Sunday, April 24, 2016


So I'm cheating a bit but the title really sums up how I feel about this post!

I'm using my N  post to talk about nuts or actually nut trees that you can grow at home. Depending on where you live you have all kinds of options in what to plant and how long it will take for them to produce. Just think of planting a Nut or Fruit Tree as planting for your future or your kids future. Even small amounts of area can produce a good harvest of nuts, some can be quite profitable. And add to that general low maintenance, what's not to love! Once your stand is established the most work you'll have to do is the harvesting.

The first thing to do when considering what kinds of trees to get is to have your soil tested. Then you'll need to plan for the amount of space you'll need in the future. Then is your climate correct for the trees you want? Some varieties have to have a more temperate climate such as California for Pistachio, these are E's favorites and I imagine she would try if she thought she could grow them in the green

 Pecans are a staple of the south and we are lucky/unlucky enough to have 9, 7 very old and 2 relatively in tree terms younger. When we first moved into this house I was thrilled with the trees, then after a relatively busy storm season, pecans turn into missiles in high winds and the wood is soft, so be prepared for lots of downed limbs, I was a little less ecstatic. I do enjoy having pecans available at the holidays for baking and such so I guess it's worth the trade off. Plus we do crack many pounds while we watch TV and sell them at the markets around Thanksgiving and Christmas.
Leaves are just coming out good on one of our pecan trees.
In the first couple of years, trees like Pecans and Walnuts, have a  tap root that grows downward at a rate of least 2 or 3 feet, then they can continue to grow upward up to 100 feet over many years.

If you are on the West Coast of the US then you get the opportunity to grow more exotic trees like  Almonds and Cashews. Almonds can be grown anywhere that peaches are grown, the only problem is that they are often effected by late frosts, so they are generally grown in the more temperate climates of California.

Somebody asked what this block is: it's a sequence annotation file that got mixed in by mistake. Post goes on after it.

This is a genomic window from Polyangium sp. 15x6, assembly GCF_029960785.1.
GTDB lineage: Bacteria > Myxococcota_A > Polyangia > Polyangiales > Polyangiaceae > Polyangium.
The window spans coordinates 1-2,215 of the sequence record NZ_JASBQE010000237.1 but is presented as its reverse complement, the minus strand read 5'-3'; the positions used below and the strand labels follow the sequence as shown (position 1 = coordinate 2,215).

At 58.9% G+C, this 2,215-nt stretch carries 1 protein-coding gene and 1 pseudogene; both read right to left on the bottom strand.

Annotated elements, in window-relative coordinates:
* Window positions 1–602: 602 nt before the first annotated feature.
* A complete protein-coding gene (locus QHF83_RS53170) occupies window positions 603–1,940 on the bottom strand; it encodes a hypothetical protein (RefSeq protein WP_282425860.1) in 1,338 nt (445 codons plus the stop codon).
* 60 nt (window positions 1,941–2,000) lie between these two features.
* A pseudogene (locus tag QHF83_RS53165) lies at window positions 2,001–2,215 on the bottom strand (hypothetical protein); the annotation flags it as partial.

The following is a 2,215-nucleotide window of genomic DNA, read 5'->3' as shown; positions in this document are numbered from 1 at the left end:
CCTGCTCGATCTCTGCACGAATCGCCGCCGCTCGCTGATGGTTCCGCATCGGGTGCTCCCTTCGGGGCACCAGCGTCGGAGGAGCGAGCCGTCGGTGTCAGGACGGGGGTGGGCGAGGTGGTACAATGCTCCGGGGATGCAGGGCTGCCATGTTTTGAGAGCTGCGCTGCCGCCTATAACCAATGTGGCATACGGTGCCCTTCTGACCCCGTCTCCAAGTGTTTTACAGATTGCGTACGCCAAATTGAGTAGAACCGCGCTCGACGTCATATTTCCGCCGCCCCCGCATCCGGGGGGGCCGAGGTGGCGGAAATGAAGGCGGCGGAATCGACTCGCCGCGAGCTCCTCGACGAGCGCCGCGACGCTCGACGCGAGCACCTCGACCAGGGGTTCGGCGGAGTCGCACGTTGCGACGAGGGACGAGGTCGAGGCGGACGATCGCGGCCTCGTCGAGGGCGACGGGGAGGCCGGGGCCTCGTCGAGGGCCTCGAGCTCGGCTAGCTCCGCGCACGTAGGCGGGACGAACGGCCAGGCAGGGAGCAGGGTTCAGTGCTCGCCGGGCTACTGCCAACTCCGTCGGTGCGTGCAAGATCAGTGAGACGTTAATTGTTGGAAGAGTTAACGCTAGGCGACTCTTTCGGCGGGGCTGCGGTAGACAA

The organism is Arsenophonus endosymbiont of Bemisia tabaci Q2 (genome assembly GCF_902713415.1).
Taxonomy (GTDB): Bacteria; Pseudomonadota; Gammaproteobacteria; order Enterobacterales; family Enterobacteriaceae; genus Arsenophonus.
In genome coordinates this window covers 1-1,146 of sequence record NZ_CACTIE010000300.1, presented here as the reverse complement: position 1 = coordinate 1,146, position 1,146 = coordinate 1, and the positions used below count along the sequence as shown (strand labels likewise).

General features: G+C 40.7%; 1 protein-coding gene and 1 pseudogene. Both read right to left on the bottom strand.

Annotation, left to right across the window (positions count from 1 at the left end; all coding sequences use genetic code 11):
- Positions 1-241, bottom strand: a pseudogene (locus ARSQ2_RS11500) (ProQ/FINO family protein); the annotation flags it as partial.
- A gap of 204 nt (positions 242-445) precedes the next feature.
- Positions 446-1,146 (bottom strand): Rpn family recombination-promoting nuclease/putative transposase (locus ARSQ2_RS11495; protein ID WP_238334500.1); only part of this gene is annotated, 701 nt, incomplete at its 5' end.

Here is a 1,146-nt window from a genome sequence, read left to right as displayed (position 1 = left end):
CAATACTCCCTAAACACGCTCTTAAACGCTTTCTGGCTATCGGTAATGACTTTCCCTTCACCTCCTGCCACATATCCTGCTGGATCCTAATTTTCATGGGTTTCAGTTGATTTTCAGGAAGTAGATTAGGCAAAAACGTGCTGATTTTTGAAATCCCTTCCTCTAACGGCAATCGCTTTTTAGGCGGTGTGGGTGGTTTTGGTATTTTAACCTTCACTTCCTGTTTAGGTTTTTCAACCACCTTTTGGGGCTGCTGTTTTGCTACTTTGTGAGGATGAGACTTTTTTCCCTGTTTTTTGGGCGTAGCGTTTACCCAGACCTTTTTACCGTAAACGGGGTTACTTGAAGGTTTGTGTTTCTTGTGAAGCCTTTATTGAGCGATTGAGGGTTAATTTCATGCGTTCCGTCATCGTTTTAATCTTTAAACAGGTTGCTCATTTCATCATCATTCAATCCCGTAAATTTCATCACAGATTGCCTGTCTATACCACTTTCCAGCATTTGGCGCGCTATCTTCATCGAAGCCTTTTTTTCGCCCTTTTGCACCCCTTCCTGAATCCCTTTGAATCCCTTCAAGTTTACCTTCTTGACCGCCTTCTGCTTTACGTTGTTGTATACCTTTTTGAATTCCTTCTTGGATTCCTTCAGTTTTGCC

If you aren't in the south or the west coast and still want to grow nut trees, there's still hope. As long as your area doesn't fall below 20 degrees below zero then you should be be able to grow Hazelnuts and walnuts. 

Nut trees don't need much in the way of pesticides or trimming other than when they are very young. You'll want to make sure that you have a straight strong trunk to ensure the tree is strong as possible. Pest such as squirrels can be thwarted by something as simple as a dog that runs the area periodically. You'll want to make sure that the orchard area is kept mowed low to help ensure there isn't competition between your trees and other shrubs for available water and resources.  

If you have a large or small area and some time, consider some nut trees for the future. The initial input will pay off multiple times in future harvests.

The crud has put me a bit behind but I'm going to try to finish out the A to Z Challenge before the end of the month, so post will be appearing randomly over the next week. Check back often to see what happens!
Thanks for stopping by and I'll see you in the garden! or Orchard...